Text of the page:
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With the exception of a quick hug, participants in opposing rallies confronted one another without physical contact in downtown Salt Lake City on Sunday.

The Global Human Rights Torch Relay demonstration, held on the west side of Washington Square Park, was designed to inform the world and stop human rights crimes in China while also protesting the 2008 Beijing Olympics.

A block away, at Salt Lake City Library Square, members of various Chinese groups had gathered in support of the Beijing Olympics. The groups clashed when the human rights group marched east on 400 South past the entrance to the library.

The situation escalated enough that Salt Lake City police officers had to position themselves between the groups, leaving most of the conflict to finger-pointing and accusations.

This was all preceded by a man in Washington Square Park who was wearing a wool hat in the color of the Tibetan flag. He approached, and then gently hugged, a man who held a sign claiming that a local Tibetan organization was a terrorist group.

"No contact," was the only response from the man holding the sign.

The majority of people participating in the Human Rights Torch Relay were there in protest of recent and historical actions by the Chinese government in Tibet.

"Every day we have to fight to wake people up about what is happening and what has happened in Tibet," Tenzink Tsering, a 23-year-old woman from Salt Lake and political science student at the University of Utah, said during the march. "The Olympics are a good platform for us to stand up against the Chinese government. We are not against the Chinese people or the Olympics. We only want the Chinese government to improve human rights in Tibet."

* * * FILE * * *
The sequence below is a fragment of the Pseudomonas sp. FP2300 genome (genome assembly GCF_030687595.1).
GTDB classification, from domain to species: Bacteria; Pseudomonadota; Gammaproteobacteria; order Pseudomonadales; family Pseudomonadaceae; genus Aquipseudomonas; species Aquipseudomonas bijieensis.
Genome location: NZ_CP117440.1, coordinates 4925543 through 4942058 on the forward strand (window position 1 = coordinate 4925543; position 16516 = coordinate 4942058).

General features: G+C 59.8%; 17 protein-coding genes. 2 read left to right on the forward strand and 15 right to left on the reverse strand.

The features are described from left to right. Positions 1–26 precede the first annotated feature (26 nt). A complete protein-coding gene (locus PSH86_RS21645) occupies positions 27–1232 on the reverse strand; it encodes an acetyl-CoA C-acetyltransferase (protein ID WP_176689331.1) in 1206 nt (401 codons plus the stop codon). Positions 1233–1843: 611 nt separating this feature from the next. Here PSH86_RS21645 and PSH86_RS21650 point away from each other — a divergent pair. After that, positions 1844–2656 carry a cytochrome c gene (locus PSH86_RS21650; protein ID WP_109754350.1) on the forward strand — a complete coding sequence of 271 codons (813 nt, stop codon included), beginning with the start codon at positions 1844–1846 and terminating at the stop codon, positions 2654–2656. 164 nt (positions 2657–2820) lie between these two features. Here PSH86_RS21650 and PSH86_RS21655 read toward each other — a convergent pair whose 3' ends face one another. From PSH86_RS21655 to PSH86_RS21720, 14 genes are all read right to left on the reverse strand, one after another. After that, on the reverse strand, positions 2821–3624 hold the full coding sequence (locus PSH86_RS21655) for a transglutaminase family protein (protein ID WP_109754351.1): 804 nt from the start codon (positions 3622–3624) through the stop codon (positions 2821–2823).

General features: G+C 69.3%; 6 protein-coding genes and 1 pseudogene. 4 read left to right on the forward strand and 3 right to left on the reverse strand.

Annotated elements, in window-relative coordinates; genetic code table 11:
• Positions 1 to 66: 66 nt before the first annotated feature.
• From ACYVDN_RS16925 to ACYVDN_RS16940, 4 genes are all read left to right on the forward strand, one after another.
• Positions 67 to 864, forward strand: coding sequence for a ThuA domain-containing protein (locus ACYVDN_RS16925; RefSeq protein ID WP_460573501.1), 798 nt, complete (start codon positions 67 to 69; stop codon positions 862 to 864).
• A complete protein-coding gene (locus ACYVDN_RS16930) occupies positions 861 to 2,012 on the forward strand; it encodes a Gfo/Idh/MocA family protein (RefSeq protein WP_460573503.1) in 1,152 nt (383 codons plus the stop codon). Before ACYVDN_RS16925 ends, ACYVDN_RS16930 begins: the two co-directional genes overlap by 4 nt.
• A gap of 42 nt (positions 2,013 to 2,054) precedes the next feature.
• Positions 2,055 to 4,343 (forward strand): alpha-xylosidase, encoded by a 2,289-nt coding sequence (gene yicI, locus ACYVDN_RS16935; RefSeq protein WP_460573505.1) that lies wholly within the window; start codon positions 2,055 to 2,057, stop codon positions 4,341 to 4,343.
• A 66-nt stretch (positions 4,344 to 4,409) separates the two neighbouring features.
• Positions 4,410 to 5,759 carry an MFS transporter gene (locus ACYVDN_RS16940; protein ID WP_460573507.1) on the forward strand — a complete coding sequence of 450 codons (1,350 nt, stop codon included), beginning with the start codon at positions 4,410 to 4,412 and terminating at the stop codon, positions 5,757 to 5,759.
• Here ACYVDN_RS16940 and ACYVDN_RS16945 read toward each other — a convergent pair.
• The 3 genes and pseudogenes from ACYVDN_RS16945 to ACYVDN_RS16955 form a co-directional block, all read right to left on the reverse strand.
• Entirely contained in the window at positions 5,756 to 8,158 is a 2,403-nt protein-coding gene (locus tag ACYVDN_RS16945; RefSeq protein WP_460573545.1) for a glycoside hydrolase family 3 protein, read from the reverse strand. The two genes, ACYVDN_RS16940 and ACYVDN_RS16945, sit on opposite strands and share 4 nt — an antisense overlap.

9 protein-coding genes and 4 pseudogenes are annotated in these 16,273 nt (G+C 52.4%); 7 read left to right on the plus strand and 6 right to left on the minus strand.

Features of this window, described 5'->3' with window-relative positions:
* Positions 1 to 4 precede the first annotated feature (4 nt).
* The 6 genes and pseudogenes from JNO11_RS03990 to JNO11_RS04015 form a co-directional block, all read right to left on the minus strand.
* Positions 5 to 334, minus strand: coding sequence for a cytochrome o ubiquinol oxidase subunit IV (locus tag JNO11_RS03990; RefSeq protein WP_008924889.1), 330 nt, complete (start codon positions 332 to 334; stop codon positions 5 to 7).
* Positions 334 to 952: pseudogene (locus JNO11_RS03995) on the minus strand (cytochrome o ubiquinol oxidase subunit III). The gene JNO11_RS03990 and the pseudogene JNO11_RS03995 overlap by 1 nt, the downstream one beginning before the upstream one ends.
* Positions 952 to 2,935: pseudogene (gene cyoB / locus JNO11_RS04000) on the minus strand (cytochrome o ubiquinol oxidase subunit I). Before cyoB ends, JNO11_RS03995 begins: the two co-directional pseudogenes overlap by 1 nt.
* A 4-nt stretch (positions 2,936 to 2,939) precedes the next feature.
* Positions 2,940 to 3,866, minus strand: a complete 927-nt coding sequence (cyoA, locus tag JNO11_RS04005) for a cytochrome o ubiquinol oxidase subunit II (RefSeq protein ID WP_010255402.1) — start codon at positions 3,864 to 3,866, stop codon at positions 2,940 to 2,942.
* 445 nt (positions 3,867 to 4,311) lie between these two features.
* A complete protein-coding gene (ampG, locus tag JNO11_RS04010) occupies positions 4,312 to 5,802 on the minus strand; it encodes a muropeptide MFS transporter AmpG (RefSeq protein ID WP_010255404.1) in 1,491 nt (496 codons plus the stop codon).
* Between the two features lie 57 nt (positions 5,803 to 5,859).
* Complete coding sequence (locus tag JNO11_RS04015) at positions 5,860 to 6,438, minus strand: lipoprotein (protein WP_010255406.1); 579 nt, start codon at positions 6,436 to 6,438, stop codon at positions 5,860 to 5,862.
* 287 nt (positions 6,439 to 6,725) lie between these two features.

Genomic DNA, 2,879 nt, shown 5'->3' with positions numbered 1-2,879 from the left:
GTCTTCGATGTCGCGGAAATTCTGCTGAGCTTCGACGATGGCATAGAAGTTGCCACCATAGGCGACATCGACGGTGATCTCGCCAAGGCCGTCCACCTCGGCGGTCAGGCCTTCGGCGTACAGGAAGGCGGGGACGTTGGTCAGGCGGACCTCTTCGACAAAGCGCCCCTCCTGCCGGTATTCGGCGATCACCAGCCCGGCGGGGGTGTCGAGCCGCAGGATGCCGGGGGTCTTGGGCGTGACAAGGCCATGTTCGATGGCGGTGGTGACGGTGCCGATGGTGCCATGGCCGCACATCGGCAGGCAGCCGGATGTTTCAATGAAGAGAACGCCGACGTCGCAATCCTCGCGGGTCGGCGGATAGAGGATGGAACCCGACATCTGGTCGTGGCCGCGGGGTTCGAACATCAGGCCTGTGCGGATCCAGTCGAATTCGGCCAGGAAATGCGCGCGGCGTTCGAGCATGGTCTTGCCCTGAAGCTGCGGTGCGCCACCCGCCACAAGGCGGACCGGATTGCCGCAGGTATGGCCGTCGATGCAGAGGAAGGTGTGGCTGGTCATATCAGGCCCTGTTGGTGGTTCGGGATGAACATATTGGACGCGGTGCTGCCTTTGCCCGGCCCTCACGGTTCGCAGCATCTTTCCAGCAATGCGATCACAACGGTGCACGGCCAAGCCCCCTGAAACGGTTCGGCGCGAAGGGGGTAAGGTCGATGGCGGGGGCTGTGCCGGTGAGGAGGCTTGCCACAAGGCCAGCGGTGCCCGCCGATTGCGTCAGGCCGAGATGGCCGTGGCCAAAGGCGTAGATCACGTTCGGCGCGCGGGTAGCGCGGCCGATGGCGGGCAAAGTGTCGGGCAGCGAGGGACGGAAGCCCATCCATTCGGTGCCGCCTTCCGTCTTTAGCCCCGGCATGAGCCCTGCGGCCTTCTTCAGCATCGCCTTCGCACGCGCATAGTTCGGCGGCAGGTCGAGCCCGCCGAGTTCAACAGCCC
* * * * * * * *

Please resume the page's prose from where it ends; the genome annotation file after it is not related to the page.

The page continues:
After the four-block march, the relay group returned to hear speeches from local politicians and hear songs and poems on human rights, but participants seemed most charged by the words of Kai Chen, a former member of the Chinese national basketball team.

Chen used the popular American history saying "Give me liberty or give me death" from Patrick Henry in 1775 as an example of what should be done to ensure human rights across the world.

"Not once in my life over there was I treated as a human. I was only used by them and they used my love for basketball as hostage against my freedom," Chen said.

Chen called the communist rule in China "slavery of the soul."

Over at Library Square, dragons were dancing and Beijing 2008 Olympic shirts were proudly displayed.

Zemin and Qin Zhon, Chinese students at the University of Utah, were proud to support the Olympics in Beijing and said they do not agree with the accusations of human rights injustices in Tibet.

"Life is different than it was before [for Tibetans]," Zemin said. "Everyone's life is very good in Tibet."

Yifan Shi, also a Chinese student at the University of Utah, was handing out fact sheets about Tibet.

"Both sides should realize there are some problems," he said. "Talk and peace is the way to go about making changes."

But peace was broken at the end of the rallies. Some participants in the Global Human Rights Torch Relay event wandered to the other side of the City-County building and taunts were quickly exchanged across 200 East.